Pain Management Coding Alert

Reader Question:

Consider Migraines a Related Dx

Question:  Our provider diagnosed a patient with chronic migraines and headaches r/t (related to) fibromyalgia. Should I regard the migraines as a symptom and just code the fibromyalgia, or should I code the chronic migraines along with it?

New Mexico Subscriber

Answer:  Fibromyalgia, as defined by Stedman’s Medical Dictionary, “is a disorder of unknown cause characterized by chronic widespread aching and stiffness, involving particularly the neck, shoulders, back, and hips.” Stedman’s goes on to note “other diagnostic criteria … include pain on both sides of the body, both above and below the waist, as well as in an axial distribution (cervical, thoracic, lumbar spine, or anterior chest),” and “point tenderness,” which “must be found in at least 11 of 18 specified sites.”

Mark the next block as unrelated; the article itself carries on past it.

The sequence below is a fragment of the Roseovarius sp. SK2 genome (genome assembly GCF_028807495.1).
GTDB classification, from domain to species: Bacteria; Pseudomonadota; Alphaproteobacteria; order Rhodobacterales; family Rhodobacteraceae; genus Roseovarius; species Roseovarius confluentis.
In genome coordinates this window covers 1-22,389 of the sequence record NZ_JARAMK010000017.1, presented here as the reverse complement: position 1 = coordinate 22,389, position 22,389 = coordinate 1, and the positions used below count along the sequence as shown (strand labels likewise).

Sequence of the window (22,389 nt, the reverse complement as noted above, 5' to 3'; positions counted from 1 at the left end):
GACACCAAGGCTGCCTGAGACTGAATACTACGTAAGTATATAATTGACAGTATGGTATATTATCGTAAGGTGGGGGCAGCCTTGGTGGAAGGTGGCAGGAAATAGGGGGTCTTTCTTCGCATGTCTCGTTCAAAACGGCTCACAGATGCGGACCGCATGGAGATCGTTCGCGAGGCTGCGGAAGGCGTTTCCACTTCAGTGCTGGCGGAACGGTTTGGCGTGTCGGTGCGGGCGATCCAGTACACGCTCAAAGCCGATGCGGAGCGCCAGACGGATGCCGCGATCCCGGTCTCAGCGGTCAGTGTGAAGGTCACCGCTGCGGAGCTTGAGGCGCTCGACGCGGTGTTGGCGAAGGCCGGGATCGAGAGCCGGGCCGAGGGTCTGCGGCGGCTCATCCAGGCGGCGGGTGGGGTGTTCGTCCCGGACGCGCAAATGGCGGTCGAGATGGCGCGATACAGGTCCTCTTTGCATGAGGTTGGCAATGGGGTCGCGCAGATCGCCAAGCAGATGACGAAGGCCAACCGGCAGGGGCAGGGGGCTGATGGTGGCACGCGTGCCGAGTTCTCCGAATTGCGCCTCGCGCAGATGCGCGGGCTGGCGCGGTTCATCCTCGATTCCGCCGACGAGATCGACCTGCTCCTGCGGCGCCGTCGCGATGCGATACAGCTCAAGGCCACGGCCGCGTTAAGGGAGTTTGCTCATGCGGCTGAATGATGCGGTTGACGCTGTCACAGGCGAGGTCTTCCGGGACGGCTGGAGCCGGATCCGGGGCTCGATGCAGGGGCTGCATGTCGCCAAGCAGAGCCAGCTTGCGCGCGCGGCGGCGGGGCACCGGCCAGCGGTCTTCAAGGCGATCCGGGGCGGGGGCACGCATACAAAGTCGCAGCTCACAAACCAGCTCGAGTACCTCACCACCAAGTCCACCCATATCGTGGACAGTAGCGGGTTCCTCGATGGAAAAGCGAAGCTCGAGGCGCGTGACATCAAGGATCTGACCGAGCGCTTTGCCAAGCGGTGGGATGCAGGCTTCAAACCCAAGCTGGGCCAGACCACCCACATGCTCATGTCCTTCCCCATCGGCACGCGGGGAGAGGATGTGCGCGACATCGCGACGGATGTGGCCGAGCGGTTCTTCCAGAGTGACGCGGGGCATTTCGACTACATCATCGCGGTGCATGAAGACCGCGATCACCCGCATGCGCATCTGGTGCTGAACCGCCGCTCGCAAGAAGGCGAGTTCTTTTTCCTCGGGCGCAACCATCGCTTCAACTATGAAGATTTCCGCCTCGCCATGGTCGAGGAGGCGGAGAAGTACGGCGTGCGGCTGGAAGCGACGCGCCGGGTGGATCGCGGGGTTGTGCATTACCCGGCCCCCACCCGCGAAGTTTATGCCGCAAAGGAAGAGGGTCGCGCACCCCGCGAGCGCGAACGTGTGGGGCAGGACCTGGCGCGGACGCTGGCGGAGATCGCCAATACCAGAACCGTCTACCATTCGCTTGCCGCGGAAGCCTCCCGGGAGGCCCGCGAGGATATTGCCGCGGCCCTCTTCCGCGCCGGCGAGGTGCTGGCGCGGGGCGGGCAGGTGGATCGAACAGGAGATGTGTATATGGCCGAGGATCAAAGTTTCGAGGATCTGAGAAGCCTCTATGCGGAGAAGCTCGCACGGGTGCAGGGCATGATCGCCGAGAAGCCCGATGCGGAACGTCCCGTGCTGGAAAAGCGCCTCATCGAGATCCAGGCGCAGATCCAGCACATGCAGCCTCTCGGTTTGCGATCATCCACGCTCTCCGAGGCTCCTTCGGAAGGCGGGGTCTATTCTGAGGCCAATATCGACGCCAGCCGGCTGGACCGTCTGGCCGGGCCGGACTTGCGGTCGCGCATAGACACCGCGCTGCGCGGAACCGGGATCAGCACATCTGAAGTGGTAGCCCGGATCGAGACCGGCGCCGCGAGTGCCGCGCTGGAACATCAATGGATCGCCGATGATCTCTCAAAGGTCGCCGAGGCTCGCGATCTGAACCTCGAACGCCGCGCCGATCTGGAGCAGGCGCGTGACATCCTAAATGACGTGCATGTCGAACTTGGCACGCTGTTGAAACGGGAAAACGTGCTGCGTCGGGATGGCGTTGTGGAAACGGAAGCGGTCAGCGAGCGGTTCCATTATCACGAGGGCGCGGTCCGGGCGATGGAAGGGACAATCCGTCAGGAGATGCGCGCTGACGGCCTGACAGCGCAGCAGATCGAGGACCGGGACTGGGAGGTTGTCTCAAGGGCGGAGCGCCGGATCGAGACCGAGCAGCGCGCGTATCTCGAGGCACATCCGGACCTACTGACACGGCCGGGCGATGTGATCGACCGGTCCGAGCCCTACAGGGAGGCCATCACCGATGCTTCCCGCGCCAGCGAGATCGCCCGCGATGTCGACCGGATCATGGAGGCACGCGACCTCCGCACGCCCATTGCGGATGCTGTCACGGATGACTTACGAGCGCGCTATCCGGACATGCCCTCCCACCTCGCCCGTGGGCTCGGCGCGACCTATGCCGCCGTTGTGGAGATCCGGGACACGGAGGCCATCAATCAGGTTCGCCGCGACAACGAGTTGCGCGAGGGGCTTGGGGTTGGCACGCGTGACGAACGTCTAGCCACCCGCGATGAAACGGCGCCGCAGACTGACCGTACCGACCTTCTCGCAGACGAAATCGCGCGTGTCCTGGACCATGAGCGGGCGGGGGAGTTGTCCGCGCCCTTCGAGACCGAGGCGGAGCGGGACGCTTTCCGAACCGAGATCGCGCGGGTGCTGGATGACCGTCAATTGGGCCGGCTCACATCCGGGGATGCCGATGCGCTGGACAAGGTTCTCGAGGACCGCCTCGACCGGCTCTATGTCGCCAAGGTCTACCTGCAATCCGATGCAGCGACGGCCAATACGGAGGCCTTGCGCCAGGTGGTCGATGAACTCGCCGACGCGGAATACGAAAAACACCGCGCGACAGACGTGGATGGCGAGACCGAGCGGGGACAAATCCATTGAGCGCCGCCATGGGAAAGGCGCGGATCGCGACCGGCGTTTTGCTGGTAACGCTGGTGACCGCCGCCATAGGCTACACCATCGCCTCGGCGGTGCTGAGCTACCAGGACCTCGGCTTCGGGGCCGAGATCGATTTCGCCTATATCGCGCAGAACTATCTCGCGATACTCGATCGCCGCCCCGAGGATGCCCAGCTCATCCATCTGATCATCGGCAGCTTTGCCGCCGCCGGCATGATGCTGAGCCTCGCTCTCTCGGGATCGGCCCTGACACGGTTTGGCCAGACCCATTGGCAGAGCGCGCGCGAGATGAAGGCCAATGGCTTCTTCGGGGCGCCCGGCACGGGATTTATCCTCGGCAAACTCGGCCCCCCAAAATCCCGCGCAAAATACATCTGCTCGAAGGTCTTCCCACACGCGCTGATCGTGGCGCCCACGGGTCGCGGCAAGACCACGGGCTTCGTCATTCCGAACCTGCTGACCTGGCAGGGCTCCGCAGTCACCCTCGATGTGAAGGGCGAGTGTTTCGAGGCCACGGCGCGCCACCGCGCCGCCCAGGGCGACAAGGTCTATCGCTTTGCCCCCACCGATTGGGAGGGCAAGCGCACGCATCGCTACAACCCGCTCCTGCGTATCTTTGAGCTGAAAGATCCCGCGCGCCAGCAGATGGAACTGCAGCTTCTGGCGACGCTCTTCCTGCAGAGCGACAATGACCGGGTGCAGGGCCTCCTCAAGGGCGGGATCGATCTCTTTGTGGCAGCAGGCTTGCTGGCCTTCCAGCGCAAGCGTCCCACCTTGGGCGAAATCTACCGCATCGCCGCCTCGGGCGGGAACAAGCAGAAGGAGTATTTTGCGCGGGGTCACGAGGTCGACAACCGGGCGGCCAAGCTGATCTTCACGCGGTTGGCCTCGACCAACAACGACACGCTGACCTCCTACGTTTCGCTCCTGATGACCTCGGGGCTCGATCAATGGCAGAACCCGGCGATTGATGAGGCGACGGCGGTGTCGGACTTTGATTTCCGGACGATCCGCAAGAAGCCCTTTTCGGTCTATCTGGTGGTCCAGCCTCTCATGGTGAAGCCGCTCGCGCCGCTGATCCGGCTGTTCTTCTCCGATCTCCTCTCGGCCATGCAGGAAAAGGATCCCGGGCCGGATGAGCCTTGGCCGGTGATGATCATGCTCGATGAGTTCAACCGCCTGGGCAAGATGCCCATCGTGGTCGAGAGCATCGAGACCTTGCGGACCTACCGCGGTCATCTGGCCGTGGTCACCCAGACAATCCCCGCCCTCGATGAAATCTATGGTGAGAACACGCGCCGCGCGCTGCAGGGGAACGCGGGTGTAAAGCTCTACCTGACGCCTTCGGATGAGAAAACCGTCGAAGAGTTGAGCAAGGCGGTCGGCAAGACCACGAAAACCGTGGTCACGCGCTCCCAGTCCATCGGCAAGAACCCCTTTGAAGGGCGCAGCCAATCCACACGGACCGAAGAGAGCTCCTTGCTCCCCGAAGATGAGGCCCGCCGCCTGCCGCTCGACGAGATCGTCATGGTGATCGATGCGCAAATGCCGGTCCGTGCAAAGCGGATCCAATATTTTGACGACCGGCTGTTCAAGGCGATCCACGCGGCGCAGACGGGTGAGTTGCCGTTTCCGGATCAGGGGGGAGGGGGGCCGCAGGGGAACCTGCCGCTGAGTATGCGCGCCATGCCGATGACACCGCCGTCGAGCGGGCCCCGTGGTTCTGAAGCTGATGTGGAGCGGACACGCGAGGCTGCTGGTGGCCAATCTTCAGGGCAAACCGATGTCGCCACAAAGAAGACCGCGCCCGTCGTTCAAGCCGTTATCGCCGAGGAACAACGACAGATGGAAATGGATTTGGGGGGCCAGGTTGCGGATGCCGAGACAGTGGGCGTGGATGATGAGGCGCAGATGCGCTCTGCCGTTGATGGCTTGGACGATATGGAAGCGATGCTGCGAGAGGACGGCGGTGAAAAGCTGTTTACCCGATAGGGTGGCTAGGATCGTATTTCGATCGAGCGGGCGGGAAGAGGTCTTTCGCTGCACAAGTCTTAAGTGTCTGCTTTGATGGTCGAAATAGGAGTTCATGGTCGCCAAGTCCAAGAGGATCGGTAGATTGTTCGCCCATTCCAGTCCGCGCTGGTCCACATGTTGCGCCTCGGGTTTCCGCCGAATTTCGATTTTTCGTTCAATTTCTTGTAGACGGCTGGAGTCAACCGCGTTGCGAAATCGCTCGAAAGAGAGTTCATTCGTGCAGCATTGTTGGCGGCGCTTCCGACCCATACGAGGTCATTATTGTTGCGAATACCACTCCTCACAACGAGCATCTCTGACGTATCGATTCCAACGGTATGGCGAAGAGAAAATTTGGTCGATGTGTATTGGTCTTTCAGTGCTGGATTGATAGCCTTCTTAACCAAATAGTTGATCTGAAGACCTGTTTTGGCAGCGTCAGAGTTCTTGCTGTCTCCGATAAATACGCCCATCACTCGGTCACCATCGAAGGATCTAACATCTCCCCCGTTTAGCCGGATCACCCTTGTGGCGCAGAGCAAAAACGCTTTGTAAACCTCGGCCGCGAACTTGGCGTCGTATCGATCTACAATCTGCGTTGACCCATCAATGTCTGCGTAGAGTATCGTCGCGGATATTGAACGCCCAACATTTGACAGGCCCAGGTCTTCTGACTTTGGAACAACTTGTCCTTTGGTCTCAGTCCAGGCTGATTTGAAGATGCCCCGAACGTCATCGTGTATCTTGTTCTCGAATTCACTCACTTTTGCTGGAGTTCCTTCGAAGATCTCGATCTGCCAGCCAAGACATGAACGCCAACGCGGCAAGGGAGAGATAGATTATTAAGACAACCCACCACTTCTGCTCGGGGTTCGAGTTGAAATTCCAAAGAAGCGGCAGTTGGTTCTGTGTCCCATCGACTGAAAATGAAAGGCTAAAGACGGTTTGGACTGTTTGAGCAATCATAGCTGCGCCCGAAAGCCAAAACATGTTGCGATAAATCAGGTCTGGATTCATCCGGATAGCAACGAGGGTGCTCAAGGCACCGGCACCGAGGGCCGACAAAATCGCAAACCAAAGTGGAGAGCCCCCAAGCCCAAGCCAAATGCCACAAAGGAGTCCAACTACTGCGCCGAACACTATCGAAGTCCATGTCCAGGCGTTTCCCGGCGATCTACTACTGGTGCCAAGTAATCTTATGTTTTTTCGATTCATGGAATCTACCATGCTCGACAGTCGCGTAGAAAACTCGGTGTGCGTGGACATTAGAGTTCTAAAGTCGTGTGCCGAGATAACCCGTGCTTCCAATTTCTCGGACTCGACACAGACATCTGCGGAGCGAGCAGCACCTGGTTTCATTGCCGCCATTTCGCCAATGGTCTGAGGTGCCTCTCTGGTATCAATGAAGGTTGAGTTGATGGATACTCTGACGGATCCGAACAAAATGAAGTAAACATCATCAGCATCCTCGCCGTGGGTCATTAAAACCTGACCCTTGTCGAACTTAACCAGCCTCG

Associated conditions include “fatigue, a sense of weakness or inability to perform certain movements, paresthesia, difficulty sleeping, and headaches,” and fibromyalgia “frequently occurs in conjunction with migraine headaches, temporomandibular joint dysfunction, irritable bowel syndrome, restless legs syndrome, chronic fatigue, and depression,” according to Stedman’s.

Under these circumstances, you would not regard the migraines as a symptom but as a related condition. Consequently, as ICD-10 guideline 1.B.6 states that “additional signs and symptoms that may not be associated routinely with a disease process should be coded when present,” you would code both M79.7 (Fibromyalgia) along with the appropriate migraine code such as a code from the G43.7- (Chronic migraine without aura) code group.  

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